Tuesday, July 10, 2012

AAUP Panel Meeting: Content Chunking and New Revenue

Several weeks ago I was invited to speak at the annual Association of American University Presses (AAUP) meeting on a panel discussing the ‘chunking’ of educational content.  My inclusion was appropriate given my current involvement with educational and academic publishing companies that are looking at ways to monetize the selection and packaging of ‘chunked’ content.  Increasingly, faculty and university administrators want more creative control over the material they assign their students with the added benefit of being better able to manage costs.  I would expect that publishers should want and also be able to take advantage of this.  The practice of ‘chunking’ content in education is not new and, in my own experience, I’ve seen large educational publishing companies create entirely new workflows around providing custom versions of their own materials to educators

In my discussion at AAUP, I focused less on my current work and and more on the trends I see in the marketplace overall.  I began my discussion by observing that ‘chunking’ in educational content is inevitable and inexorable.  As most publishers will admit, the process has been growing rapidly (often illegally) over the past 20 years but maybe largely uncounted in terms of value.  A comparison to the music world before iTunes is always referenced but ‘chunking’ has also been used in newspapers, journals and magazines, television and other media segments for many years.  Education is just late to the party.

Naturally, during any changing market sometimes the incumbent market participants can be disadvantaged; in education, because the market is so heavily concentrated on four large players, they have the most to lose when faculty and administrators’ decisions about content and pricing attain a broader scope.  Rather than choose one textbook and a package of assorted articles and textbook content, a faculty member may now effectively combine the two into a package that specifically matches their class objectives.  Now, rather than being the primary suppliers of content assigned, once-dominant textbook publishers may suddenly find themselves one source of many.

In other media segments, we have seen some price erosion as content has been disaggregated (from album to track, for example) and that is likely to occur in education as well.  It’s too early to tell whether this is good or bad but pricing is already a key factor to students, faculty and administrators; it’s easy to see how a faculty member would opt for affordability especially when coupled with greater latitude to choose content.  Currently, evidence suggests that 'chunked' prices are consistent with current ‘full book’ content but remains to be seen whether these prices will be pushed downwards in the future.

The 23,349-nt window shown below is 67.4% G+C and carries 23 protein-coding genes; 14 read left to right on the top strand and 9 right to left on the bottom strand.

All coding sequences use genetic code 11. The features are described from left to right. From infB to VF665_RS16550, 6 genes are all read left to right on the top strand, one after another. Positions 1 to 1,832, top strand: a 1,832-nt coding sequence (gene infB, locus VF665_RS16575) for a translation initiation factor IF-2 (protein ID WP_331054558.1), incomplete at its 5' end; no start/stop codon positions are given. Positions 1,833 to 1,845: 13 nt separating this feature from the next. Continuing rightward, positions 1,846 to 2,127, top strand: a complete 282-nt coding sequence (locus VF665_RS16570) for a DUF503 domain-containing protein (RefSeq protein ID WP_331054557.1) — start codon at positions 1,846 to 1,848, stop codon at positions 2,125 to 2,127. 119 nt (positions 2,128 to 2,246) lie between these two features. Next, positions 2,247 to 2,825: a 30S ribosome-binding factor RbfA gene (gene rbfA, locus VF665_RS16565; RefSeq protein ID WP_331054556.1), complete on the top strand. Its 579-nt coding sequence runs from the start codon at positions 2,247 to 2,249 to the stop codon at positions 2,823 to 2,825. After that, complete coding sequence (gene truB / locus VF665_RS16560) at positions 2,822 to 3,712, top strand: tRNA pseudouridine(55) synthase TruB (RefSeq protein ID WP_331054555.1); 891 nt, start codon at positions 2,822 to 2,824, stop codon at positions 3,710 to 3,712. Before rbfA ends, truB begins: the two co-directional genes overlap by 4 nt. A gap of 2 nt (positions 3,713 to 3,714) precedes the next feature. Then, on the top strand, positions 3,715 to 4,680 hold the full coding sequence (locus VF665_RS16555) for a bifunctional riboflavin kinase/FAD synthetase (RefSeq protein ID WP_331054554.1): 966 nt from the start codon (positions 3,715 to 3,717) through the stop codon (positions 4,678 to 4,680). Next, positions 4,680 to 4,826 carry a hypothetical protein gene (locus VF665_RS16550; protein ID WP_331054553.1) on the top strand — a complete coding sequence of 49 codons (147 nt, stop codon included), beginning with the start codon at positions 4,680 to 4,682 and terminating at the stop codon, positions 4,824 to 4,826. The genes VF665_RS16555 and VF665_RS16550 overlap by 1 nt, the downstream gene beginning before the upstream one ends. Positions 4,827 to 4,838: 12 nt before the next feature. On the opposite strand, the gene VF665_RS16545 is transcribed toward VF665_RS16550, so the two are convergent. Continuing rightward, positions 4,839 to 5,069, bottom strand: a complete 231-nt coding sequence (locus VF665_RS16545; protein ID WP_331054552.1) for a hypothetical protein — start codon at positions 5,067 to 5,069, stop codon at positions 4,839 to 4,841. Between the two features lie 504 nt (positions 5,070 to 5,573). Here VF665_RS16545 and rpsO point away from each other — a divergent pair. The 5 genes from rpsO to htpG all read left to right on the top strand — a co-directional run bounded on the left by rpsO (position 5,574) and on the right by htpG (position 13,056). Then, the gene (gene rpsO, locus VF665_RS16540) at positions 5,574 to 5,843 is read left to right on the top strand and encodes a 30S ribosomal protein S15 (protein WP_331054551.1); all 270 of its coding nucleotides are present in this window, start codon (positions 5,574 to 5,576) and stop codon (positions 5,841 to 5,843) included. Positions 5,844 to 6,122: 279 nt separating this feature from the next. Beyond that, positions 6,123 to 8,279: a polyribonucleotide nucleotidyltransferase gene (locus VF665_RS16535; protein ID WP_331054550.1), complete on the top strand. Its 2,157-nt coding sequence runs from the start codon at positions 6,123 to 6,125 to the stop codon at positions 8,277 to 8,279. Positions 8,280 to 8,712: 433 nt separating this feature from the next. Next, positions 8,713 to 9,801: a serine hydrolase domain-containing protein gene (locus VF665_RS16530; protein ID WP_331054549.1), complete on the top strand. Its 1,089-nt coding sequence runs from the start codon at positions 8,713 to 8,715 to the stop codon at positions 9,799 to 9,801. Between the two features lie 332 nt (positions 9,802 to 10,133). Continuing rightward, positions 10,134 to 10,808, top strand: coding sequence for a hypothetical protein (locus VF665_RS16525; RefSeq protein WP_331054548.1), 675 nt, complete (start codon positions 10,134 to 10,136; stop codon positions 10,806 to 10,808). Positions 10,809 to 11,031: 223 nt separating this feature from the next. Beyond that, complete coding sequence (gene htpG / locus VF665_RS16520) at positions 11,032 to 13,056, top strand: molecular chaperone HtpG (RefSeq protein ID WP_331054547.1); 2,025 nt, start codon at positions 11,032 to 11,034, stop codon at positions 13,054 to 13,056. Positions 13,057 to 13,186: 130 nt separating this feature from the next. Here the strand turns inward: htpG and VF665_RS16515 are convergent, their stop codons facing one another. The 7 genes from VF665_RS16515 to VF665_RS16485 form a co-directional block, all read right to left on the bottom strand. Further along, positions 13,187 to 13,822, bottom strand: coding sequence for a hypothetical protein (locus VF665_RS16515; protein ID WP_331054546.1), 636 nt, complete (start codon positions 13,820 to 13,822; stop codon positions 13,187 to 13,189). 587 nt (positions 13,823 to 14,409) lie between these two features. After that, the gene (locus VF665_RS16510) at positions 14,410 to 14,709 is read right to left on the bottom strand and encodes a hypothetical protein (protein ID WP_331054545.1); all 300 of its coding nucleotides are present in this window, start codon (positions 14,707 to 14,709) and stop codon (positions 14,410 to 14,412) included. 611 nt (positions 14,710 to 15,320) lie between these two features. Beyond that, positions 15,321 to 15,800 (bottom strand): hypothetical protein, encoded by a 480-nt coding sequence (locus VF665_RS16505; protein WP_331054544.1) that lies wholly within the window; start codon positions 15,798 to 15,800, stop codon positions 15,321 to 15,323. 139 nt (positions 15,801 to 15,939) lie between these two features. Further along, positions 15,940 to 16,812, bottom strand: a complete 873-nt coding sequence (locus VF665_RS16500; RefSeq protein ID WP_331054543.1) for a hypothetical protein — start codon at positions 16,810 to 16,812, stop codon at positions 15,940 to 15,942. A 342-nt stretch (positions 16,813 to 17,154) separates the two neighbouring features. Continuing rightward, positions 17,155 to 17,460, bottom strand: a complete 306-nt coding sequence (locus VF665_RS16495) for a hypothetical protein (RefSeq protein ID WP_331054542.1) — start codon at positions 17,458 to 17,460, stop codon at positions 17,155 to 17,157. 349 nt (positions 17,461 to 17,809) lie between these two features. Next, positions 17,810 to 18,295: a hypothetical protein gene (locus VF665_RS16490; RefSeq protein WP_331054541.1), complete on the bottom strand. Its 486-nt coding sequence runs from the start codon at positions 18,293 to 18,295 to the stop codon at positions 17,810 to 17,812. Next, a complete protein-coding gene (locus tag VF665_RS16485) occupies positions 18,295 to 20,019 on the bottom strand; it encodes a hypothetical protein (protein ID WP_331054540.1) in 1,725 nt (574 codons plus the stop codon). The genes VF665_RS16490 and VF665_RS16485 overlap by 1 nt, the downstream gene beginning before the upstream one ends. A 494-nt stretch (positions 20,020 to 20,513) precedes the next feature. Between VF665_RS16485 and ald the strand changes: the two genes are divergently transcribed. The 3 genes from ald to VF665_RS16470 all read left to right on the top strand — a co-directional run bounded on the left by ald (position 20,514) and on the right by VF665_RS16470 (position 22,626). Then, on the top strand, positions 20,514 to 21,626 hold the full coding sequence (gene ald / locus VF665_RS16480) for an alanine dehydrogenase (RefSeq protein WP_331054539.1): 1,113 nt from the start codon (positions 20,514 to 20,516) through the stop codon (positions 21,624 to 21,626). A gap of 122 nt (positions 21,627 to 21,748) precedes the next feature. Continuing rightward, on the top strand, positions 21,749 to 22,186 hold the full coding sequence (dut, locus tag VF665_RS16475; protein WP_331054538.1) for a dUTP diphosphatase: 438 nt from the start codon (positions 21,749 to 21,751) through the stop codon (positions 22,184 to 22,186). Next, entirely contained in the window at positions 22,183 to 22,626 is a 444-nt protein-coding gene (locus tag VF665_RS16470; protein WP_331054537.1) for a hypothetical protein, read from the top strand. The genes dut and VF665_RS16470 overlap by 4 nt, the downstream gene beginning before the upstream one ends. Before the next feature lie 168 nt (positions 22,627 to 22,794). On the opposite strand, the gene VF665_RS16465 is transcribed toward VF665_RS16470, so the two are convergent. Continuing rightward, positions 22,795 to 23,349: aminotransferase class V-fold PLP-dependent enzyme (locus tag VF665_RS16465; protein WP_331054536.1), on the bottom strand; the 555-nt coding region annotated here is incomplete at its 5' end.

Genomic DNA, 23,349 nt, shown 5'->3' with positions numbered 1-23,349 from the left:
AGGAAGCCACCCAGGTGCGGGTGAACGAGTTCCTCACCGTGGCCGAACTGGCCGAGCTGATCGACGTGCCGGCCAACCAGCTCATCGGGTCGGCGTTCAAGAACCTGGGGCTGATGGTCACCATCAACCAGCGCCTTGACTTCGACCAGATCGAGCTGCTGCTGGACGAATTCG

COPE is a concept many in the media industry (and consultants) have been touting for a long time: Create your Content Once but have the ability to Publish it Everywhere.  This is compatible with the practice of creating new xml based workflows so you can repurpose your content to fit differing circumstances, without having to rework it or reinvent new production processes.  Currently, most of the publishers we work with only have the ability to provide pdf files to us but, as more customers demand disaggregated or ‘chunked’ content, publishers will need to rebuild their workflows.  As a consequence, the market will also demand better meta-data to support the sale and distribution of this content and we are seeing publishers start to address both of these challenges.
(Note – at this point in my presentation, I referenced the size of the education market and the revenue associated with certain segments and titles using charts from PubTrack).

As I suggested above, we see the following as drivers to a more ‘chunked’ publishing environment:
  • The need to more affordably manage the cost of education and materials
  • The desire to provide more choice to faculty and educators in the selection of course content
  • Provision of intuitive and flexible content creation processes
  • Delivering sharing and collaboration across ‘networks’
  • Migration to electronic delivery of content
  • Growth of open-access and ‘free’ content
  • Growing expectation for highly customizable solutions for publishers and institutions

Currently, text-based content is the focus of the custom model in education; however, multi-media (digital) content is often requested, used and produced.  At many universities, for example, faculty lectures are recorded and distributed, YouTube is considered an important resource and webchat, web demos and other interactive technologies are used extensively.  Importantly, we will begin to see our publishers provide digital elements like these for use by faculty in increasing numbers, and our platform has been built to accommodate the delivery of content in various formats.  We will soon be expanding our library accordingly.  These content additions will raise the complexity in delivering a solution to faculty that remains easy to use.  Given this increased complexity, our challenge will be search and discovery – delivering the precise content requested – for which we will rely on metadata supplied by publishers.  We hope publishers appreciate these shared challenges.